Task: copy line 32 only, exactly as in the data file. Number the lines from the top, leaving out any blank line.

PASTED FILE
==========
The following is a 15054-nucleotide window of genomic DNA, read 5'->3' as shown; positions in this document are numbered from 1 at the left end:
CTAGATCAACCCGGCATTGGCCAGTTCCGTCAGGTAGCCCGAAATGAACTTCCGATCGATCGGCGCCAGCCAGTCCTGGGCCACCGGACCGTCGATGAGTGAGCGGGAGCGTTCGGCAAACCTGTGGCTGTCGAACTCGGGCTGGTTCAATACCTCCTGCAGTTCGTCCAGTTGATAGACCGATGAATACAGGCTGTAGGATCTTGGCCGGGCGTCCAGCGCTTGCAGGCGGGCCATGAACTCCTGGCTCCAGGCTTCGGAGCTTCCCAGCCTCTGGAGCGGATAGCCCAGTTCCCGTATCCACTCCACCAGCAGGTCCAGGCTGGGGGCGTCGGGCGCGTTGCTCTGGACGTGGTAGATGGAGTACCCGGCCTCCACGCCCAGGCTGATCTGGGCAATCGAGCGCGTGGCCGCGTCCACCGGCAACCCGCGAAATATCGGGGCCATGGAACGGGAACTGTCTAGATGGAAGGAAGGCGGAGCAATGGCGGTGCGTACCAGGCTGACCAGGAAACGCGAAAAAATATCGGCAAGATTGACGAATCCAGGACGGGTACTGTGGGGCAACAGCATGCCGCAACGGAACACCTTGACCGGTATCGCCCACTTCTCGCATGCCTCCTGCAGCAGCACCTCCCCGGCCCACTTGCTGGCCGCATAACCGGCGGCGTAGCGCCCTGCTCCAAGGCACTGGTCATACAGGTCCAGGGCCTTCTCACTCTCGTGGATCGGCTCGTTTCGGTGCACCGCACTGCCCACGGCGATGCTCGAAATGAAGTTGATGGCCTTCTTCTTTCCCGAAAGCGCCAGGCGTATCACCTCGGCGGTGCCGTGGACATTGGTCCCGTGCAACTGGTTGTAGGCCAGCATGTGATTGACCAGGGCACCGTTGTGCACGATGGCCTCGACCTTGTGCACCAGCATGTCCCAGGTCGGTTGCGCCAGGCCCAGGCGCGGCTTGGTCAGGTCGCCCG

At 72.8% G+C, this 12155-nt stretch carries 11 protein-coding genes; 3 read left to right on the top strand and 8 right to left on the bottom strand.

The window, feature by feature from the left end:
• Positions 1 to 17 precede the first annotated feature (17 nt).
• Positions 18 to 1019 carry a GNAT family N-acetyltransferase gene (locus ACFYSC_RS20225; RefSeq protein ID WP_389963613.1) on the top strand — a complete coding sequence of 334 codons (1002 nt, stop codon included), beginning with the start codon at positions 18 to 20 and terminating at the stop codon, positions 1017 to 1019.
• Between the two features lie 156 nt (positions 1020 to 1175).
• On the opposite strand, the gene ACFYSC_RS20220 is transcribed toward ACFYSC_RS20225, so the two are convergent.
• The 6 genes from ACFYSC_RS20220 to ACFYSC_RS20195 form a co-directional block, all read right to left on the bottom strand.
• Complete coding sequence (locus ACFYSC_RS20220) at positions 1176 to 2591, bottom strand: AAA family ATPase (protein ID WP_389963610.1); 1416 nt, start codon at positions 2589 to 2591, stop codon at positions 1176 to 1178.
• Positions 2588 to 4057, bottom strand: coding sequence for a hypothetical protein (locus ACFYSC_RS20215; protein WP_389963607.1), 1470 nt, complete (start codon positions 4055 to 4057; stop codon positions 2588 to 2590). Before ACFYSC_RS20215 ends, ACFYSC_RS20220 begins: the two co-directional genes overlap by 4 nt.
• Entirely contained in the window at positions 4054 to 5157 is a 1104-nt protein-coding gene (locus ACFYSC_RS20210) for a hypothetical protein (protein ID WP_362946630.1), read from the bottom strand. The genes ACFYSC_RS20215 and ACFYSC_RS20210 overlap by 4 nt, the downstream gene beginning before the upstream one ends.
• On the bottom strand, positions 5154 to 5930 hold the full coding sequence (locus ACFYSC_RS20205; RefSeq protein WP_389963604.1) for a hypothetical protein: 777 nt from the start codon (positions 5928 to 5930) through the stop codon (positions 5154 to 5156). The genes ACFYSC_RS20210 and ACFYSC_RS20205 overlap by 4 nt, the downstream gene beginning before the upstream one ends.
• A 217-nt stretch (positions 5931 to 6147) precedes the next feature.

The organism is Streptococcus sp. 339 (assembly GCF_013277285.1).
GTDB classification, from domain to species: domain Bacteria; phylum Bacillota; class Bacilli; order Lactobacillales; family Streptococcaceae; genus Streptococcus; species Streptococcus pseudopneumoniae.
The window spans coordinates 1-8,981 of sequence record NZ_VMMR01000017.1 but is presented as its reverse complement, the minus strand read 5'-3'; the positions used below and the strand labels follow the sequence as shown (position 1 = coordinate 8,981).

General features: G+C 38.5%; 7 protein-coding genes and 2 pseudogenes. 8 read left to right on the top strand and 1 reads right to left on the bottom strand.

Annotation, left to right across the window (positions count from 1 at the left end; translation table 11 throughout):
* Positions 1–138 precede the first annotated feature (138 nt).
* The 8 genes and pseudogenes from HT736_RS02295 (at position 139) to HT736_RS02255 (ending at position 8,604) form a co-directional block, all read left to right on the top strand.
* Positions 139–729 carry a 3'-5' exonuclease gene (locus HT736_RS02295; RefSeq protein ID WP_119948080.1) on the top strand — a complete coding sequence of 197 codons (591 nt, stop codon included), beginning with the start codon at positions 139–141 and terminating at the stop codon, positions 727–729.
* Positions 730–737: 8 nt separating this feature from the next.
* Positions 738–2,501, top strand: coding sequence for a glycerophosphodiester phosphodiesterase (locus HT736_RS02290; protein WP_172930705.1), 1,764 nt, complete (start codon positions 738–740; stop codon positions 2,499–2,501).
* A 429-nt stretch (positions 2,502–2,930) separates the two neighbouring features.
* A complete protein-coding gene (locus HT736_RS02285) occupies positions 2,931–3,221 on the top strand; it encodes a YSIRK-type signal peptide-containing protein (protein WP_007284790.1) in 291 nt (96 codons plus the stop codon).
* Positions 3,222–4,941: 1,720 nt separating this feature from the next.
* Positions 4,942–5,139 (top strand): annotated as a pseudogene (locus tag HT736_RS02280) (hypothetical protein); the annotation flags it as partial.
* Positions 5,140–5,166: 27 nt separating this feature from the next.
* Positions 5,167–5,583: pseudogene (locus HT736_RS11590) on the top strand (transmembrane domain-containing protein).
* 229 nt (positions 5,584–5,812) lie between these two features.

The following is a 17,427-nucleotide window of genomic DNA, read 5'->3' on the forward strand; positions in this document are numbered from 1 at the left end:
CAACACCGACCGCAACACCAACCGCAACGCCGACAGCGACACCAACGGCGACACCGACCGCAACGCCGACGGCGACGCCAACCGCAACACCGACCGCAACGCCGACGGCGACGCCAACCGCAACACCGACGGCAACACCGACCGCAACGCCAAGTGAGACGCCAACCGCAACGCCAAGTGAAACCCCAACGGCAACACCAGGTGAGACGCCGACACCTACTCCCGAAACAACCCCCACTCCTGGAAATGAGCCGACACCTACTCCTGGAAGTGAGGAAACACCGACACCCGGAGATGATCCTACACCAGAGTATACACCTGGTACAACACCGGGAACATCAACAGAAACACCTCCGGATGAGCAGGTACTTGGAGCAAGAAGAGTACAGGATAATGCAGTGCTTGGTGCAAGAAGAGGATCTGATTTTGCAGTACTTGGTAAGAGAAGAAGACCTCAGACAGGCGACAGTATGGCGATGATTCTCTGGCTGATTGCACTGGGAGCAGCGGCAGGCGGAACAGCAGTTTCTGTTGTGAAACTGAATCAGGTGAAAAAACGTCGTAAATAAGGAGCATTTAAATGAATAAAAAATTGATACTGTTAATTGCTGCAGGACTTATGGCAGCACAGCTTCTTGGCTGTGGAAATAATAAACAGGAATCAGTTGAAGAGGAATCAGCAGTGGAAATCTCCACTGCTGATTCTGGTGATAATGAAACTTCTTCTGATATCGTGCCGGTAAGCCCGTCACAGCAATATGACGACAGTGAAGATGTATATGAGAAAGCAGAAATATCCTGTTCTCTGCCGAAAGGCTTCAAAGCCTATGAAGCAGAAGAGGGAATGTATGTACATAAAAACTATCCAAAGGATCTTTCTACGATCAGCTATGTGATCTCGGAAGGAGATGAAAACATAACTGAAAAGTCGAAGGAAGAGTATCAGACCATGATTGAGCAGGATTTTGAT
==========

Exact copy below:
The following is a 17,427-nucleotide window of genomic DNA, read 5'->3' on the forward strand; positions in this document are numbered from 1 at the left end: